The mirage of Israel’s ‘diplomatic horizon’

The term ‘diplomatic horizon,’ a catch-phrase among Israeli politicians and the media, points to the need to offer a viable diplomatic plan together with military efforts against Palestinian violence. But can it offer Palestinians a real vision for their longing for statehood?

By Prof. Elie Podeh

Israeli political jargon occasionally invents “laundered” terms designed to create an illusion of a reality that does not exist. Such is the concept of the “diplomatic horizon,” which has become popular among politicians and the media. Even Prime Minister Benjamin Netanyahu, during Operation Protective Edge, said on August 20 that “dramatic changes in the region promise a new political horizon.” What is this political/diplomatic horizon that has become such a catch-phrase?

It is difficult to trace the term’s origin. Haaretz’s archive, which provides statistical testing from only as far back as late 2001, reveals that since then the phrase has appeared hundreds of times in the paper, and in various political contexts.

In an editorial dated May 5, 2002 – during Operation Defensive Shield, at the height of the Second Intifada – and titled “Diplomatic Action Plan,” we learn that “in the past year the term ‘diplomatic horizon’ has taken root as an expression used commonly to describe the need to accompany military efforts against Palestinian violence with a viable diplomatic plan. Behind this phrase lies the recognition for the need to present the Palestinians with a vision – a goal – that can answer their longing for statehood. Such an initiative has been absent until the present from the stockpile of the Prime Minister’s [Ariel Sharon] ideas.” It is therefore reasonable to assume that the disappearance of the policy option – the failure of the Camp David talks (July 2000), the Clinton Parameters (December 2000), the Taba talks (January 2001) and the onset of the Second Intifada – has generated the need for a glimmer of hope in the form of a “diplomatic horizon.”

Former Israeli prime minister Ariel Sharon in Tel Aviv, December 16, 2001. (Photo: Moshe Milner/GPO)
Former Israeli prime minister Ariel Sharon in Tel Aviv, December 16, 2001. (Photo: Moshe Milner/GPO)

In general, the term was employed in the past by media pundits and politicians who identified as left-of-center. For instance, Joel Marcus and Aluf Benn in Haaretz once criticized the Sharon government for its lack of a diplomatic horizon in its policies. Shimon Peres, as the foreign minister in the Sharon government, and Tzipi Livni, then the foreign minister in the Olmert administration, both bemoaned the lack of a diplomatic horizon for the Palestinians. Livni even talked about the importance of creating an “economic horizon” for them. Even Ehud Olmert was once quoted as saying, “the Palestinian government is not able to be sustained for long without a diplomatic horizon.” Of particular interest was a letter from a group of reserve paratroopers returning from duty after Operation Defensive Shield addressed to Sharon in May 2002 that complained that his government “has neither leadership nor a diplomatic horizon.”

With this understanding, when Netanyahu used the term “diplomatic horizon” he was actually appropriating a term from the lexicon of the Left, albeit in its broadest usage.  Ostensibly, this should come as good news, since if Netanyahu is drawing from the ideological discourse of the Left, perhaps it signifies a change in his views. However, this is also what was said of him after a speech at Bar-Ilan University five years ago on support for a two-state solution. Yet, in all likelihood, Netanyahu understands the positive winds the term elicits in the media, raising some hope for the future. However, only a few days after his use of the term for the first time, he told journalists that “the diplomatic horizon can wait.” Thus, Netanyahu’s diplomatic horizon became something of a chimera.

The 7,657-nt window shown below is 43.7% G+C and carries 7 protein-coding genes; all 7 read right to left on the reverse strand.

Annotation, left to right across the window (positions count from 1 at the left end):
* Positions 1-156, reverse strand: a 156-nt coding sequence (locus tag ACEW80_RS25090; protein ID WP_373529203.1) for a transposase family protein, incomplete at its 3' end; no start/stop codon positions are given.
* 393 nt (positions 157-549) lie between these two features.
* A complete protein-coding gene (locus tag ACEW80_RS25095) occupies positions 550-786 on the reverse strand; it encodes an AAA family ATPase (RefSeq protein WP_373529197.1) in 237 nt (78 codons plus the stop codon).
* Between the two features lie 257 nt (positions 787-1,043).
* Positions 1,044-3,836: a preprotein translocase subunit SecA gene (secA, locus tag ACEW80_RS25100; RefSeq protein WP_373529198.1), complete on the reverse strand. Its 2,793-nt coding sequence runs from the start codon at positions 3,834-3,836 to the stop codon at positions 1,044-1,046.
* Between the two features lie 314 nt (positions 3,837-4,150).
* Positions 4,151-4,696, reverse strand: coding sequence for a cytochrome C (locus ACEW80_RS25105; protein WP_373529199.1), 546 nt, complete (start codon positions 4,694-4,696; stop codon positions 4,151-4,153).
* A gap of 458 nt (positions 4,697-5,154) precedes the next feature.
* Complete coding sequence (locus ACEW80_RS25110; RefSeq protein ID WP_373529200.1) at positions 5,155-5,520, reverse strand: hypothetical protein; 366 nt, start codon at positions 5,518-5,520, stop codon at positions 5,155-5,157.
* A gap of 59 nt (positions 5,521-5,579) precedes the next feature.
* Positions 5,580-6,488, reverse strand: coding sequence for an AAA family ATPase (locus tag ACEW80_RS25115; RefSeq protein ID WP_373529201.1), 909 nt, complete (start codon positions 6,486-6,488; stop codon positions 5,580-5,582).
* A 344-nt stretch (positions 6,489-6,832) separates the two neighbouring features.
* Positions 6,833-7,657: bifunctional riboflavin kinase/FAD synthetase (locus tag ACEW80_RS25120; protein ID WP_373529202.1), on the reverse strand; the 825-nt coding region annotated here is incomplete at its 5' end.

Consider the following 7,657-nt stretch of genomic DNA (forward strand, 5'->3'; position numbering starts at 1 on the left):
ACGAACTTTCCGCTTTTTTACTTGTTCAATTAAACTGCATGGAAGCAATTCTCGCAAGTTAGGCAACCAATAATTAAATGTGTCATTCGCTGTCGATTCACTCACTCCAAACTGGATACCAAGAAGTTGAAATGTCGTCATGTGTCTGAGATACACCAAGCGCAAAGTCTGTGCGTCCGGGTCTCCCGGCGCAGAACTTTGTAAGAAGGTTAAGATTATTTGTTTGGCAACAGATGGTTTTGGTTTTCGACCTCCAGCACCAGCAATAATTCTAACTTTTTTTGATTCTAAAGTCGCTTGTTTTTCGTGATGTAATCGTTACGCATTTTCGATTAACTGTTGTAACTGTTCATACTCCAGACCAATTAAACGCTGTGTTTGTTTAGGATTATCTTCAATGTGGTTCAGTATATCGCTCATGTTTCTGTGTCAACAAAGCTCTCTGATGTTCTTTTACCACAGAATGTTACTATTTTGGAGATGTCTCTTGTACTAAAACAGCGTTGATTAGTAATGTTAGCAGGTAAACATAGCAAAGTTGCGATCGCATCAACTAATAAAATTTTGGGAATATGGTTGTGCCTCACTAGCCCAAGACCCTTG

The term “diplomatic horizon” is one that says a lot about nothing. It raises hopes for the future while allowing those who speak about it to do nothing concrete here and now. The term is meant to throw sand in one’s eyes, to create a mirage. It is somewhat reminiscent of the “light at the end of the tunnel” – an expression that, incidentally, has likely lost its positive connotation in the wake of the recent operation to destroy Hamas’ tunnels.

The term is probably meaningless to the other side of the conflict. Twenty years after the signing of the Oslo Accords, the Palestinians are not interested in a “diplomatic horizon,” but rather a significant change – both political and economic – in their lives here and now.  Too many generations of frustration, despair and disappointment have caused them to lose faith in the future; the question is what to do in the present. As it turns out, there is little that is being offered to them.

What we and the Palestinians need is leadership with a vision, leaders that see the dangers of the demographic trends that would lead to a one-state solution, and are ready to adopt policies aimed at creating a new reality, here and now, even if it requires taking some risks. “Where there is no vision, the people perish,” a passage in the Book of Proverbs reads. To this David Ben Gurion added in 1964, for “a vision is the secret of our existence, the secret of our being.” Is there a horizon for this vision?

Professor Podeh teaches in the Department of Islam and Middle Eastern Studies at the Hebrew University of Jerusalem. He is a board member at Mitvim – The Israeli Institute for Regional Foreign Policies. A Hebrew version of this article first appeared in Haaretz.

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